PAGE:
Here we are the last day of September. It’s been getting colder over night and the day time temps have dropped into the mid 70’s.
I stayed a couple nights longer at Datil Well Campground. I’d been looking at some of the campgrounds farther south along US 180 and found most are free and without water. Some are limited in their RV lengths as well. I also looked at the cell coverage and it looks very spotty.
The time I was at Datil Well I noticed in the campground and along the road I walked Geordie on, lots of piñon trees with their cones opened. At the campsite I poked under a tree and found a good amount of pine nuts. I spent a few minutes over the next few days and started collecting them. Pine nuts are expensive to buy and there is a reason for that. They do not produce every year and it is a bit of a headache to open the raw hard shell variety. I don’t know how a commercial producer does it but the best way for me is a dentists nightmare. I suppose a hammer and a light touch could be used, but with a bit of a learning curve. The other way it to roast them in the shell. I have a video of how a Navajo harvests and roasts the nuts. You’ll want to eat roasted nuts right away.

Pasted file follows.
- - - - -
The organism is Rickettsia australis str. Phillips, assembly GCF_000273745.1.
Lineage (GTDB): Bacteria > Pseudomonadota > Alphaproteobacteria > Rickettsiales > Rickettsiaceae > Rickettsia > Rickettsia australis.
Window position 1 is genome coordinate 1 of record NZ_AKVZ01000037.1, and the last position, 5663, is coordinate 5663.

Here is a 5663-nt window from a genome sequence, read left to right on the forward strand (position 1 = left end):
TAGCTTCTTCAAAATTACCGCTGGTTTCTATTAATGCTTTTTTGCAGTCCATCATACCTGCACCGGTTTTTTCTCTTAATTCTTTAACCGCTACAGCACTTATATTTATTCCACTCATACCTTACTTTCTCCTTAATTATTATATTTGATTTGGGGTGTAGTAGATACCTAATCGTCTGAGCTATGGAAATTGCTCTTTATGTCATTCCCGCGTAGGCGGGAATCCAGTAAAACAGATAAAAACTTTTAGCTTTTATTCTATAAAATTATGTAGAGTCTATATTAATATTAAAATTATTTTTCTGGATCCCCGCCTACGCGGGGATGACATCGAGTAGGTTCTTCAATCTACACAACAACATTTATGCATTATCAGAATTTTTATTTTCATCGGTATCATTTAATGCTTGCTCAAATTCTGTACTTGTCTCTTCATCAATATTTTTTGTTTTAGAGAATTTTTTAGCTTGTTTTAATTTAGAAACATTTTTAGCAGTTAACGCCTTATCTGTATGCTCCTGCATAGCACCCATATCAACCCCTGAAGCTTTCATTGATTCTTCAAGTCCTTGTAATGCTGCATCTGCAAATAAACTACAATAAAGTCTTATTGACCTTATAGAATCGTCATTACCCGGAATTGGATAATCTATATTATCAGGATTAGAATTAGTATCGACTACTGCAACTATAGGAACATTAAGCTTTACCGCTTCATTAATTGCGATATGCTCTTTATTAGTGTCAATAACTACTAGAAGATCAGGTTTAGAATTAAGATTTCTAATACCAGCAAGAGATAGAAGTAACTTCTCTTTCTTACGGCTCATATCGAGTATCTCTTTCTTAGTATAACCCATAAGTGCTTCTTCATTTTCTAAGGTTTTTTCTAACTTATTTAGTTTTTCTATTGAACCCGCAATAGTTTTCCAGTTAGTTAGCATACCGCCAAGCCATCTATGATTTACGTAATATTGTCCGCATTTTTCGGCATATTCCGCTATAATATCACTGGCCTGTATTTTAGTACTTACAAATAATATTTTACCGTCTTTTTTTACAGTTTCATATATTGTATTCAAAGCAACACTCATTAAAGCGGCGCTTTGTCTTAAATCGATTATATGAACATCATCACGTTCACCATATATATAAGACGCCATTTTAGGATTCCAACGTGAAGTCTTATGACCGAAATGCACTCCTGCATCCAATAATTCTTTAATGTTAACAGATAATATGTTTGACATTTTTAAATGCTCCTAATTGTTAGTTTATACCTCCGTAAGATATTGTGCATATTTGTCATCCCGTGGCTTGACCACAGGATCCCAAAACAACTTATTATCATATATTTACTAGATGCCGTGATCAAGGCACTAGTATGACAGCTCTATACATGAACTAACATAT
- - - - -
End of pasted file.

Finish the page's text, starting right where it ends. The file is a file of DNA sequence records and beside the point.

I’ve looked on the internet for ways to crack that hard shell on raw nuts but I can only find information on the soft shell piñon that grows mostly in Nevada and parts of California. Colorado and New Mexico species are hard shell species.
If you’re in an area with piñon trees, it would make a fun outing with kids. Just beware that there is a lot of pine pitch on the cones and ground. Wear old clothes, hats, and have some vegetable oil on hand to dissolve the pitch.
By freezing the unshelled raw nuts you can keep them for a couple of years, from what I’ve read. But if you’ve got them use them!
Most of the pine nuts you find in stores these days are grown in China. There are US sellers online.
The nutrition of the pine nut is very good and healthy. With about a cup you receive about 18 g. protein, 18 g. carbohydrates, and 92 g. fat, most of that is polyunsaturated, that cup is 900 calories. While most of us won’t eat a whole cup it is still a good food source which is why the First Nations and Hispanics gathered the nuts as a staple food source for winter.
I’ll probably collect pine nuts as I head south. Might as well harvest while I can and stock up.
I moved over to Quemado Lake on Tuesday. I found a couple of pretty campgrounds, Juniper and Piñon. Juniper has a section of electric and water sites for RVs. They are double sites, two right next to each other. At this time of year, it was empty but for the camp host. The RV section will close today. The rest of the campground stays open all winter.
I spent two nights here and I should mention, as with most lakes, the lake was more than half empty. Still, I had the pleasure of hearing about four bull Elk bugling all night. Fall is here.
From Quemado Lake I had planned to stay for a night in one of those free campgrounds but I found them lacking in desirability. Too much road noise and too cramped. I found myself going further south to just at the edge of the Gila National Forest land and to Little Dry Creek Road, south of Glenwood, N.M. What a night last night. It must have been the last hurrah for the monsoon season. Thunder, lightning, and a ton of rain. I’ll stay here through the weekend.
Thanks for stopping in.